A global conversation on humanitarian action

The World Humanitarian Summit is scheduled to take place in Turkey, during May 2016, a meeting proposed by UN Secretary-General Ban Ki-moon.

Breanna Ridsdel, spokesperson for the Summit,  said, ”It will be more like a key moment in a conversation which has been going on for decades, and needs to go on for decades to come.”

One aim is to draw as many people into that conversation as possible, including the new players in the humanitarian field whose presence is one of the things changing the environment and making the conversation necessary.

In the past, humanitarian organizations consciously held themselves apart from anyone with military and commercial motives. Now they are being urged to collaborate with the private sector and in some cases, even the military.

In the past, aid was given by rich, developed countries to the poor and the undeveloped. Now the lines are not so clear. Former aid recipients are now middle income countries and aid-givers themselves, and they approach things in a different way. Big multinational NGOs, based in the West, have been joined by a host of local NGOs and civil society organizations working in their own countries. And awareness has grown of the instrumental response role played by aid-affected communities themselves.

Sara Pantuliano, director of the Humanitarian Policy Group at the UK’s Overseas Development Institute, says getting the balance right between the different actors will be crucial to the event’s success. “It’s a UN summit, not an inter-governmental summit,” she told IRIN. “If the recommendations which emerge are strong enough, it could make the changes in the humanitarian architecture which are so badly needed. An inter-governmental process probably wouldn’t be able to move so far. But states have to be on board so that they can take the Summit’s outcomes to the General Assembly and get the decisions required. … Governments will be invited but they won’t be driving the process.”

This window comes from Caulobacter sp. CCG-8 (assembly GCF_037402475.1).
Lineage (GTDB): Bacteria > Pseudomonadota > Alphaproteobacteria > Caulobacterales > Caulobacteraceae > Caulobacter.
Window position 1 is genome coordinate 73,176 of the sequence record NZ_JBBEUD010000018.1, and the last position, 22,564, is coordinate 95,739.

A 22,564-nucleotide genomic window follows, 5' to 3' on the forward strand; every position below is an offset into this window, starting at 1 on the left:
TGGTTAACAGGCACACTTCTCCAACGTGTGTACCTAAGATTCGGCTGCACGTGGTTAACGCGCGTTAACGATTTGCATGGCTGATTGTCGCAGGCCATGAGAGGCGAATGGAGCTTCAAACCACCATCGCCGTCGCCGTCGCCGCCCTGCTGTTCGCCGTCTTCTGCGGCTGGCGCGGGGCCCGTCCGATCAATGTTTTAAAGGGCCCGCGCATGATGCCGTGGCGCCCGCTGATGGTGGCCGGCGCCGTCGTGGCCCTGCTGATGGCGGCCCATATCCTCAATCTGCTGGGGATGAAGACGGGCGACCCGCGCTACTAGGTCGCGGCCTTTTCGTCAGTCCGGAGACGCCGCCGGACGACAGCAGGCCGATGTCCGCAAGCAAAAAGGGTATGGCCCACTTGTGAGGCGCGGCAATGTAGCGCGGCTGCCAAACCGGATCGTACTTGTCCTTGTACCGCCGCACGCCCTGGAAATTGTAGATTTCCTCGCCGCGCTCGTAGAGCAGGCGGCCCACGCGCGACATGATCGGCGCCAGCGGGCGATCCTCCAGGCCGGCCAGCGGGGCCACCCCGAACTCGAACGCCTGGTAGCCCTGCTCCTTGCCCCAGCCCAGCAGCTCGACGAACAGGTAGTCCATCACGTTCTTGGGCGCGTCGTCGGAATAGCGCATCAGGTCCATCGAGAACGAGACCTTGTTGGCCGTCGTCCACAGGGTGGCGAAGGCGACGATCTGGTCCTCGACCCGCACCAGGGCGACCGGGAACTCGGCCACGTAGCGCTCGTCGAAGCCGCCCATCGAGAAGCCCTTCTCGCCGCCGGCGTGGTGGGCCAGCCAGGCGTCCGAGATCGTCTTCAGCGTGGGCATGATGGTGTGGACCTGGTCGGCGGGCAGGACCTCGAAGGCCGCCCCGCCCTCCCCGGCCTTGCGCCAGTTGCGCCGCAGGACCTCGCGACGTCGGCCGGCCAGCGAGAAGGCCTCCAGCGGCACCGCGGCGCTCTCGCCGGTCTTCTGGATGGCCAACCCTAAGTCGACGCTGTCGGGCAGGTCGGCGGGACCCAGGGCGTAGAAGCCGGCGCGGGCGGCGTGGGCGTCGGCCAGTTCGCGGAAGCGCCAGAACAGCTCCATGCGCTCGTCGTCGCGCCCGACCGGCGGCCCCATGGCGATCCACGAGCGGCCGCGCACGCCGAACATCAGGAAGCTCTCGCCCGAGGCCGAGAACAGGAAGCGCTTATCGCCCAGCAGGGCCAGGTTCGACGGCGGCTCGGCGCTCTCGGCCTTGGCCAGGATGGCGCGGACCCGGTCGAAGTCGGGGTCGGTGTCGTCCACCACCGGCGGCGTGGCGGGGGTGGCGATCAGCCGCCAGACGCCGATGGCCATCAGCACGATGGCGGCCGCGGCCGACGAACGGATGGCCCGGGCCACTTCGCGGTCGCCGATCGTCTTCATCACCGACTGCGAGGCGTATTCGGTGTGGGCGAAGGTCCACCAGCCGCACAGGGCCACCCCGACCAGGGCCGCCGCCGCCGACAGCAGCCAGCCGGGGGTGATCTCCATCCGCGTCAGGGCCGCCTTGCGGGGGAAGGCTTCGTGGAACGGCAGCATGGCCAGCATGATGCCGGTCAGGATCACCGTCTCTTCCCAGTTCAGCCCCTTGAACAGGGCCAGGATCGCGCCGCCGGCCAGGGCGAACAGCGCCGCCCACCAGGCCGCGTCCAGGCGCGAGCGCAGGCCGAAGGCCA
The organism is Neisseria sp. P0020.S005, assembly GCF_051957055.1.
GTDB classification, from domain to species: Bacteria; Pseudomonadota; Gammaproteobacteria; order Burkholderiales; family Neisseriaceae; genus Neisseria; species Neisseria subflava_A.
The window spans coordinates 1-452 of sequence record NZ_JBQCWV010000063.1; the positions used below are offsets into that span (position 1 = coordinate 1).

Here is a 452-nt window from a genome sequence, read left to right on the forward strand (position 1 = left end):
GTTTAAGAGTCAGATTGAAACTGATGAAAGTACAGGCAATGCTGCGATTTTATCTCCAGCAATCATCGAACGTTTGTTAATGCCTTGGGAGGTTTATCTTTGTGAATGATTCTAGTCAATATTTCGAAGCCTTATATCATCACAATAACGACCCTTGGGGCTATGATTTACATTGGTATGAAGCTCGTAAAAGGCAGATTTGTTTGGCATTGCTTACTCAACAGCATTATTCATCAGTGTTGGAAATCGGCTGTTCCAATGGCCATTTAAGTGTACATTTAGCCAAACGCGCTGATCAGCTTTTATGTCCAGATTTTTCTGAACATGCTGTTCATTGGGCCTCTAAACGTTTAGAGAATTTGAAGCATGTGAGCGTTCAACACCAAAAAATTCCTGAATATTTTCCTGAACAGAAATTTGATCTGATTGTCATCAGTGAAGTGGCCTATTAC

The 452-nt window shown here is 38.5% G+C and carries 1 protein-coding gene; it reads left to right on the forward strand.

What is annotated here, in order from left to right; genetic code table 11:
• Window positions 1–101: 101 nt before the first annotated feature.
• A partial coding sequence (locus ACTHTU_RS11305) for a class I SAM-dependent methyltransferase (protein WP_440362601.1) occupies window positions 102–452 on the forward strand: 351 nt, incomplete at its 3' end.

[IRIN]

US military’s humanitarian activities in Africa

The U.S. is trying to win a war for the hearts and minds of Africa, a war zone about which most Americans are completely unaware.

However, a Pentagon investigation suggests that these various humanitarian projects in Djibouti or Ethiopia or Kenya or Tanzania may well be orphaned, ill-planned, and undocumented failures-in-the-making.  This evidence of failure has an eerie resonance for previous efforts to use humanitarian aid and infrastructure projects to sway local populations in Vietnam, Iraq, or Afghanistan.  In each case, the operations failed in spectacular ways, but were only fully acknowledged after years of futility and billions of dollars in waste.

In Africa, the sums and scale involved are smaller than the Mideast or Southeast Asia, but U.S. military humanitarian assistance — from medical care to infrastructure projects — is a form of “security cooperation.”  According to the latest edition published earlier this year: “When these activities are used to defeat an insurgency, they are part of a counterinsurgency operation. While not all security cooperation activities are in support of counterinsurgency, security cooperation can be an effective counterinsurgency tool.  These activities help the U.S. and the host nation gain credibility and help the host nation build legitimacy. These efforts can help prevent insurgencies…”

U.S. Africa Command (AFRICOM) and its subordinate command, Combined Joint Task Force-Horn of Africa (CJTF-HOA) based at Camp Lemonnier in Djibouti, have spent years engaged in such humanitarian projects.  These have been touted in news releases at their websites in lieu of candid information on the true scale and scope of AFRICOM’s operations.      Read more on the subject

[Excerpt of article by Nick Turse, managing editor of TomDispatch.com]

Humanitarian aid from Iran delivered to Iraqi Kurds

Iran’s second consignment of humanitarian aid has been delivered to the people of Iraq’s semi-autonomous Kurdistan region, an official with the Iranian Red Crescent Society said.

The consignment weighs 260 tons and consists of food, blankets, tents, etc, the Tasnim news agency quoted the official as saying.